Scrier responds with threats against Rose, revealing that he too knows the other's secrets. Scrier's research indicates that Rose is known by many names: Richard Fisk, the Schemer and Blood Rose. The Rose responds that the list is interesting, all identities of the same man, but not necessarily him and that Scrier can't prove otherwise. When Scrier returns to the warehouse with news of Rose declining the invitation, Gaunt snaps his neck, again reiterating that their employer has zero tolerance for failure.

[ GLENN'S COMMENTS : The Rose of these stories, as some of you probably know, turned out not to be Richard Fisk after all. But Fisk was certainly the original Rose. I have to say, having just read the last few issues of DAREDEVIL, I am quite intrigued by Brian Michael Bendis's portrayal of Richard Fisk. It's radically different from what we've seen in the past, and shows just how far from grace Richard Fisk had fallen. You'd never think that the weak-willed, desolate, sad sack of a man depicted by Bendis could ever have been one of New York City's most powerful crime lords. ]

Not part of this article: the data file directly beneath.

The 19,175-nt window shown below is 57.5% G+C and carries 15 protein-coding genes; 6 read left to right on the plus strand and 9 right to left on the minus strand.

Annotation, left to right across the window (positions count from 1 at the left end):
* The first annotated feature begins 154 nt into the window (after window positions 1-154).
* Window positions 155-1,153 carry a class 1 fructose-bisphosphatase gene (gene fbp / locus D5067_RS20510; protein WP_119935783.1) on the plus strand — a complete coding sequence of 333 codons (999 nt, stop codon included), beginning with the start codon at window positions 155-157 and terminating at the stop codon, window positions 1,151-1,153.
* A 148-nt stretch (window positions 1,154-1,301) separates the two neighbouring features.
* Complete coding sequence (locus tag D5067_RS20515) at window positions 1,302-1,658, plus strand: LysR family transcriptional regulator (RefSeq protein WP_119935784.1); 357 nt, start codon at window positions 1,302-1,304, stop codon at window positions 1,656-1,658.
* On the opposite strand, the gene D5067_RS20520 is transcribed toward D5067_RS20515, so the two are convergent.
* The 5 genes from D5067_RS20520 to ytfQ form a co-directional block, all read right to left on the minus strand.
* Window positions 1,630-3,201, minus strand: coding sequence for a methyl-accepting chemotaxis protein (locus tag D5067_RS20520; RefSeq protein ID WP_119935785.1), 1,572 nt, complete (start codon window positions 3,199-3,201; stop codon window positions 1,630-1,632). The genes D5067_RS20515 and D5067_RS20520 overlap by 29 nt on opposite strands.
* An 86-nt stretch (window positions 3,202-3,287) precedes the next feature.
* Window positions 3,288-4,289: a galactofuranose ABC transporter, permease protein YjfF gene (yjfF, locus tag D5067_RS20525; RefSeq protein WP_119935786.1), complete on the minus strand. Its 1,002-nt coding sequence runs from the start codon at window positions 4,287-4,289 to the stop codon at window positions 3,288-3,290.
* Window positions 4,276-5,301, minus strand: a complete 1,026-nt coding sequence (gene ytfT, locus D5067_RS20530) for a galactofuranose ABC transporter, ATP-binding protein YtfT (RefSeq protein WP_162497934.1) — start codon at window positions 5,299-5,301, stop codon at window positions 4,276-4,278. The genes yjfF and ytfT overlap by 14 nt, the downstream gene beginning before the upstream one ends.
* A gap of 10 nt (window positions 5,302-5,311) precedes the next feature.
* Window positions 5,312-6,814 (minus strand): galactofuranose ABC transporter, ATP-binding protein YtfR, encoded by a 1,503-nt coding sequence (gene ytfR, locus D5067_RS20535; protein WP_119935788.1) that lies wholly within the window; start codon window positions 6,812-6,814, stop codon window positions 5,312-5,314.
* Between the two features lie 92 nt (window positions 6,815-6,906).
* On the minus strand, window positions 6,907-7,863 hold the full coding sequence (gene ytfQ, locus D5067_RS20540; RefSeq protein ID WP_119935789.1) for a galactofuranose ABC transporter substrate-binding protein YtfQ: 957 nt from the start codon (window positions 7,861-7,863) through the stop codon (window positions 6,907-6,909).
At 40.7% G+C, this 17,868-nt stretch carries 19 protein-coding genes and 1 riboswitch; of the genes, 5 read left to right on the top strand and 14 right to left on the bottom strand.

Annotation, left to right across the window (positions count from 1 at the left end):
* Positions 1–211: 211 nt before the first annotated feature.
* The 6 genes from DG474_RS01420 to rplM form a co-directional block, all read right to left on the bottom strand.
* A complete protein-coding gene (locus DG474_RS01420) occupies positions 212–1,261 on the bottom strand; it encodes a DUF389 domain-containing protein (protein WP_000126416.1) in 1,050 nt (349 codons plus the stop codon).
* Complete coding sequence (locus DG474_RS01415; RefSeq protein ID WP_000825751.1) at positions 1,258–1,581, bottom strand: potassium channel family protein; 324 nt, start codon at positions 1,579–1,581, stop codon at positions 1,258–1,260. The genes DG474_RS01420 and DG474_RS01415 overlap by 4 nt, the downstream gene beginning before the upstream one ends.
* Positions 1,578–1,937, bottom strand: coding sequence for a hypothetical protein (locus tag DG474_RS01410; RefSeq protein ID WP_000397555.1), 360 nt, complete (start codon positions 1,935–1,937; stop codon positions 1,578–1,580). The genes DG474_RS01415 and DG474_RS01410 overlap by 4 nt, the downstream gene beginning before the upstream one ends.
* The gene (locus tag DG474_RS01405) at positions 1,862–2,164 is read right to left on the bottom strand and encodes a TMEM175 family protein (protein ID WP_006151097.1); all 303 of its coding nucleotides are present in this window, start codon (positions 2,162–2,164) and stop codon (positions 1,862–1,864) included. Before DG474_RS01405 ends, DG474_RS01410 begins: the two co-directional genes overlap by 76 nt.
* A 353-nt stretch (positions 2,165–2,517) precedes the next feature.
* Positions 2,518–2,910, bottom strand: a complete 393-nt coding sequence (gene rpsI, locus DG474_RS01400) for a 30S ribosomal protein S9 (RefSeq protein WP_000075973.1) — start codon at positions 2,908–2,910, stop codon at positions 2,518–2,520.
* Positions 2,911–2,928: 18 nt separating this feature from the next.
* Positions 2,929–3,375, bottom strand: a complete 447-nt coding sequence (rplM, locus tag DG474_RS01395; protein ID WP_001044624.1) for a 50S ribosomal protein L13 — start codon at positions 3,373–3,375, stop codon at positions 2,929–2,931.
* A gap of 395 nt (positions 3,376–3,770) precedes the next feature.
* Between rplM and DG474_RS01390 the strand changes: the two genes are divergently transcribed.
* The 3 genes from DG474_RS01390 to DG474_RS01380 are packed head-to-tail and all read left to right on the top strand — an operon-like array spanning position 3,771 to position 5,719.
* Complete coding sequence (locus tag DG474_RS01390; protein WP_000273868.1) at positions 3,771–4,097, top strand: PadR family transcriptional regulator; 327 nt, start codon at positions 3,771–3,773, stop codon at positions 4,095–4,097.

Back at the abandoned gym, the two Spider-Men and Chakra are able to hold the Scriers off long enough to find Judas Traveller in a containment pod at the bottom of the swimming pool. Spider-Peter is able to free him and that's when things get really strange. Traveller is tired of being used and manipulated and launches into a powerful "mind bend" which takes out all of the Scriers, weakens himself and even dazes Peter and Ben. Traveller and Chakra want to make their exit as quickly as possible, but not before passing on a warning to Peter and Ben. "Beware. The madman behind Scrier… the monster who pulled my strings has also orchestrated against you." The Spider-Men aren't sure what he means but have a feeling that things are about to get real bad.